A Flash Fiction Trio

Fiction by | August 26, 2007

Physical Experiment
If there is no net force, there can be no acceleration.

She met him in her Physics class, listening attentively from his seat in the front row. What is there to know about the law of gravity or Newton’s laws of motion? Only abstract concepts made tangible by experiment. But she taught this to her class anyhow. Like she did not admit that opposites really do attract, and that objects inevitably fall, and that bodies of matter do not move unless something (or someone) exerts some kind of force on them.

The net force on an object is proportional to the acceleration that the object undergoes.

The interested look in his eyes made her uneasy. She felt like one of her peers in high school who fell head over heels in love with some cute teenage boy winking at them in the hallway. The boy’s eyes gleamed with admiration and when he smiled, she swooned over him.

For every action, there is always an equal and opposite reaction.

Once, while walking down the pathway alone, he offered to carry her books. She could not even stare back at him as she handed him the books. Both of them spoke sparingly. But he would whistle against the cool, crisp air. And he had such a confident and majestic air about him, so that when they walked side by side, he wasn’t a boy anymore but indeed a full-grown man.

Final Excursion
Her knees trembled as she looked down at the city that was home to her for the past twenty years. From the top of the building, she was overcome with emotions from knowing how tiny the world has become. Everything looked small enough to be laid on the palm of her hand. And for a moment she thought her fate would have been sealed much earlier than she would have hoped. Not that she was having second thoughts, but there were so many things to consider with so little time to do it. And she stood still, fighting off nausea and agitation as she beheld the beautiful scene before her for the first time—the sky gave prominence to the stars, shining like they never had before, and people moving about like ants below, as neon signs gave life to the city people’s nighttime rendezvous—oh how wonderful the life they live! As she jumped off the edge, she began to wonder if these people’s lives would stop for her. There was a sudden rush of adrenaline, like she can’t wait to be with them, to join them in their singular absorption to celebrate each night of their lives as if it were their last.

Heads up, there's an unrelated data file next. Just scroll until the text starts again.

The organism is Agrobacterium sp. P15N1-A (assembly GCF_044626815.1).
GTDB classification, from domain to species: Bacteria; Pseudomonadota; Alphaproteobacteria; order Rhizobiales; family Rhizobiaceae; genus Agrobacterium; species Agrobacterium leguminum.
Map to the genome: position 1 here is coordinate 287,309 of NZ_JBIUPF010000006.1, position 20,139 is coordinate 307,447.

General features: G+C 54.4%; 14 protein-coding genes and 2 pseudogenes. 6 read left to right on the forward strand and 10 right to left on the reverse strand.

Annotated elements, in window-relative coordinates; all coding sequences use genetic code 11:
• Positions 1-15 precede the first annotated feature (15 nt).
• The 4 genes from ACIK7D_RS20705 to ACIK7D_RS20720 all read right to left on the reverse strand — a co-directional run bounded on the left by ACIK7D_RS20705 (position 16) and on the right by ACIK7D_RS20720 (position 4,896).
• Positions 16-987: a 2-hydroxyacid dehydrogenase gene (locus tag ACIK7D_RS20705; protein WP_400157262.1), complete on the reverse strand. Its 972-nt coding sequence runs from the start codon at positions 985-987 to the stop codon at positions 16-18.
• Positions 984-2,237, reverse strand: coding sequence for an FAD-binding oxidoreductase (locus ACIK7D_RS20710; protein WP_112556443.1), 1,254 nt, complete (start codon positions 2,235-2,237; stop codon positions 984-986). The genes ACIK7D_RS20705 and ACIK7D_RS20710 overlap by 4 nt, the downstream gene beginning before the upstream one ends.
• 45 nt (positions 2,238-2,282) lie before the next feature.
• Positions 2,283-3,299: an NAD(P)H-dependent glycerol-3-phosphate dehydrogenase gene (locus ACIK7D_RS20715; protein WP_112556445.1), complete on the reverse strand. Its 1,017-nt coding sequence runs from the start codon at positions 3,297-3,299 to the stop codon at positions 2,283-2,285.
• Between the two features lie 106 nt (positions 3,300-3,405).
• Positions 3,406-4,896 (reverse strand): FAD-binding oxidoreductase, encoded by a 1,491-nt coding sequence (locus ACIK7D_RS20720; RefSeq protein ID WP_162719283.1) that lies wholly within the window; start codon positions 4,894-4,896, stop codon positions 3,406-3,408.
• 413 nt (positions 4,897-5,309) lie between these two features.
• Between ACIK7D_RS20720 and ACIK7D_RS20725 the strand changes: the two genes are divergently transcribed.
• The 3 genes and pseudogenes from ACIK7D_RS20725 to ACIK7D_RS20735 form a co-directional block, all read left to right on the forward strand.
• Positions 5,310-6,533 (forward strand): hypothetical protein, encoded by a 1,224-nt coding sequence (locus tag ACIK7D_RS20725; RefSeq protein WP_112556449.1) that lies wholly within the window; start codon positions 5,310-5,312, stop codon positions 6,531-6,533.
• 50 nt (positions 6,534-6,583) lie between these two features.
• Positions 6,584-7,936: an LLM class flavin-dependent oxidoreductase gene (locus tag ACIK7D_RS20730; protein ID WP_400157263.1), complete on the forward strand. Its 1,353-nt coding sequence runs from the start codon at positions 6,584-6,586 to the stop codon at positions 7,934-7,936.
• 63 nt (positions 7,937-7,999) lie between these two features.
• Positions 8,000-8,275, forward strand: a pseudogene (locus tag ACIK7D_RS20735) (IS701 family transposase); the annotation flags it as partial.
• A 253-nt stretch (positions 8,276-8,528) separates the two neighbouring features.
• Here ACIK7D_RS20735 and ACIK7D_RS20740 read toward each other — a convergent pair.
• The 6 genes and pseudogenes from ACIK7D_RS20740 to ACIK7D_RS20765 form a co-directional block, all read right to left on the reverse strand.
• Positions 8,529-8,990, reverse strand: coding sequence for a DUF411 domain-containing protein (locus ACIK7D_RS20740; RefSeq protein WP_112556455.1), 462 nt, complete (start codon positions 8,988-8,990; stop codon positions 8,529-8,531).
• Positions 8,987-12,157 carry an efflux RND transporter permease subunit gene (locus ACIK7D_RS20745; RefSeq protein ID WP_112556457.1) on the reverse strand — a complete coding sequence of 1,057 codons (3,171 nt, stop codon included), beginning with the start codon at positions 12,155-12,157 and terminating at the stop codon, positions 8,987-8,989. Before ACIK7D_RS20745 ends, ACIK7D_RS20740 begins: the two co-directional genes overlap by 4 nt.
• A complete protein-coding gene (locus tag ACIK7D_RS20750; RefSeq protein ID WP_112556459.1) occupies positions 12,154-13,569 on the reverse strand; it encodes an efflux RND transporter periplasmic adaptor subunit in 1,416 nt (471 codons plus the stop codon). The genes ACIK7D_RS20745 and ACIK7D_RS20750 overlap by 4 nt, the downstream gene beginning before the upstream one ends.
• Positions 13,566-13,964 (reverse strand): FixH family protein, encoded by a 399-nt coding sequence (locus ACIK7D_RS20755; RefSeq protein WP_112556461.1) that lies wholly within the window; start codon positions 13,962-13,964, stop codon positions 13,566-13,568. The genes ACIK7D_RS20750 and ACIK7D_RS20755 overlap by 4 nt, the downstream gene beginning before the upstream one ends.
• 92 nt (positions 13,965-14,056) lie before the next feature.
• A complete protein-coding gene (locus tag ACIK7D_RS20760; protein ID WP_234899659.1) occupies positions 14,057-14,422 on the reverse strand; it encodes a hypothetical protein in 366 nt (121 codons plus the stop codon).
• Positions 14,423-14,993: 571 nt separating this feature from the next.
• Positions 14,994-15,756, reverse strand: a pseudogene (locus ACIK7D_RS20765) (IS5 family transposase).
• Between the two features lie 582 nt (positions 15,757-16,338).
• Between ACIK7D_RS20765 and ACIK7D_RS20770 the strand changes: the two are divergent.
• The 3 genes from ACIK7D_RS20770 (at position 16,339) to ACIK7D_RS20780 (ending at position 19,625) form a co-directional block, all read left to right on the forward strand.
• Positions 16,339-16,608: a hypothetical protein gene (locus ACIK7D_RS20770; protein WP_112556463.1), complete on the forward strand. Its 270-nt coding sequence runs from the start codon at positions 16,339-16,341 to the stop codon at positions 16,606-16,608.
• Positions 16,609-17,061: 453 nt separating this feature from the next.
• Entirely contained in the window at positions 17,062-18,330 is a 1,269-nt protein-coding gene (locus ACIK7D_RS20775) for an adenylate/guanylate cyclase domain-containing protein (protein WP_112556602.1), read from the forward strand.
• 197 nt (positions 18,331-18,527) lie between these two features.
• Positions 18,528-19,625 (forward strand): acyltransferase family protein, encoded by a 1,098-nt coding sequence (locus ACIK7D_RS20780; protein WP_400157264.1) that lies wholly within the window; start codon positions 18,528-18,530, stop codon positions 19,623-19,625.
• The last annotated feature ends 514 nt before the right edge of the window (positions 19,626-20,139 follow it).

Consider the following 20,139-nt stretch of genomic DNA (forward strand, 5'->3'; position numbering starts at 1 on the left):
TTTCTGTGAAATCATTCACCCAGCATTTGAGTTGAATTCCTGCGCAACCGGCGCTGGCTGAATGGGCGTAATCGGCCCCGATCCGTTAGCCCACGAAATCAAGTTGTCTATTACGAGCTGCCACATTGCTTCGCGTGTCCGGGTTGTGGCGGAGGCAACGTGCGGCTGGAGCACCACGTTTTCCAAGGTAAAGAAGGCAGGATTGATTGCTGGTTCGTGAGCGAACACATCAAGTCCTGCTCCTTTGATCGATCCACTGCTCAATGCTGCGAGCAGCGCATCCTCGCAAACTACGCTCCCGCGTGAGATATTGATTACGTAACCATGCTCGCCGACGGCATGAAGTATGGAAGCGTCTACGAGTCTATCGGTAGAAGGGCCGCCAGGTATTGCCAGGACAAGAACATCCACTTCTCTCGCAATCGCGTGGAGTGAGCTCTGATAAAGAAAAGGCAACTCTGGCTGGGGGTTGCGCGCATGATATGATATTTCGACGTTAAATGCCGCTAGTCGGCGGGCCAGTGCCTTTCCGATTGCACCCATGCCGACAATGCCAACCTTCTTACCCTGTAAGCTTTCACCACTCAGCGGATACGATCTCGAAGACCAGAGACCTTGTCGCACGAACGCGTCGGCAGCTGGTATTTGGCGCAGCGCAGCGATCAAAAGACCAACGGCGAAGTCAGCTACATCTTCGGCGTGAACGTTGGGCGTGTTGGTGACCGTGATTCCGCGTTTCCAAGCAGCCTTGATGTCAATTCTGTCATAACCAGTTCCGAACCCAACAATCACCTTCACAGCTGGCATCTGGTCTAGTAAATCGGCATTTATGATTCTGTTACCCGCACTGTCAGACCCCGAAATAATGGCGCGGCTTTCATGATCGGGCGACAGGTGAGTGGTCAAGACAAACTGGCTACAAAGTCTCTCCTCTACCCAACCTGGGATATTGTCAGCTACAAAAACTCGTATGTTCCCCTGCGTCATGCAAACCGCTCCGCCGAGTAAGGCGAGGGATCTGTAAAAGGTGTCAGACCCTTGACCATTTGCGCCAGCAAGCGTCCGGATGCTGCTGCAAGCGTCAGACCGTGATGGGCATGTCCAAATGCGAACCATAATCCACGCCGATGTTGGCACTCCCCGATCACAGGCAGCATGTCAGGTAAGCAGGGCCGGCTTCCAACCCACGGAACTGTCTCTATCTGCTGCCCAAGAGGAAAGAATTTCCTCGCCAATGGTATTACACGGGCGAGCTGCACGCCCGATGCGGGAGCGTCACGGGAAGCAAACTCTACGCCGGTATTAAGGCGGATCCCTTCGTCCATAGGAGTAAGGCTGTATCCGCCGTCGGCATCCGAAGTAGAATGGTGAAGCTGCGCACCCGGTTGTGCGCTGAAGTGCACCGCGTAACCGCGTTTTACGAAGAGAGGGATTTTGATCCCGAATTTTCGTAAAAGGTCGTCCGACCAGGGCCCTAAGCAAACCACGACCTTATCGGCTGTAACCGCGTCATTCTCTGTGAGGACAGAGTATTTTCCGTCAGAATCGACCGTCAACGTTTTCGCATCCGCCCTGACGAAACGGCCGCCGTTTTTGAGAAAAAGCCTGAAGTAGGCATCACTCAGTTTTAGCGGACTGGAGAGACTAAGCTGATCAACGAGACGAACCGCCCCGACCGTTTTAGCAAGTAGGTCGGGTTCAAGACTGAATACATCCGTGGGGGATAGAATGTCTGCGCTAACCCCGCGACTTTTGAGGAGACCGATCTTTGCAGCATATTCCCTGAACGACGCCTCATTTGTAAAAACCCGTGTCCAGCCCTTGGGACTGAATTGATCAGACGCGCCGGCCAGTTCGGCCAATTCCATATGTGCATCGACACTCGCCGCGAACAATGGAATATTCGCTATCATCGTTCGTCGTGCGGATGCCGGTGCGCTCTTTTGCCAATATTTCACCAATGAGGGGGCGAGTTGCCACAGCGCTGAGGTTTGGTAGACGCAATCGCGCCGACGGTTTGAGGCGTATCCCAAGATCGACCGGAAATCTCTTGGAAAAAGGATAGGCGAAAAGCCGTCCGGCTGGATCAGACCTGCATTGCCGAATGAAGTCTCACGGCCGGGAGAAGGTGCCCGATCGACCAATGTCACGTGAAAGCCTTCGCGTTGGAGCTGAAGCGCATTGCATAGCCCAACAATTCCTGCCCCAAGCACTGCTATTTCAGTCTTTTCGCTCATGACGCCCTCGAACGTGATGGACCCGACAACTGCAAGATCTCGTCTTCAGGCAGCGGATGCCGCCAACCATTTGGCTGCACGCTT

Disco Lights
In a month, she would be giving birth to her first baby. As she stroked her bulging stomach with the palm of her hand, she was reminded of the man who came into her life and left as quickly.

They met at a nightclub, fell in love at first sight and got together. A strong surge of passion swept her, like the dizzying spin of disco lights overhead, as they danced with their bodies rubbing against each other.

Until he asked for the ultimate expression of her love.

“You say you love me, right?” he asked her with probing eyes.

“Of course, I do,” she said, in an effort to erase an emerging doubt in his eyes.

“Why don’t you show it?”

“Haven’t I shown enough?”

“It’s never enough until we do it together. Trust me, will you?”

“What about our plans?”

“I promise you we’re going to fulfill them together,” he said.

“What if something happens?”

“Nothing will happen, so you don’t have to be afraid,” he said, caressing her hair gently, up and down.

So she gave in.

Waking up the next day, she found him gone. She couldn’t see his naked back from her side of the bed. The sheet was as smooth as if no one had lain on it.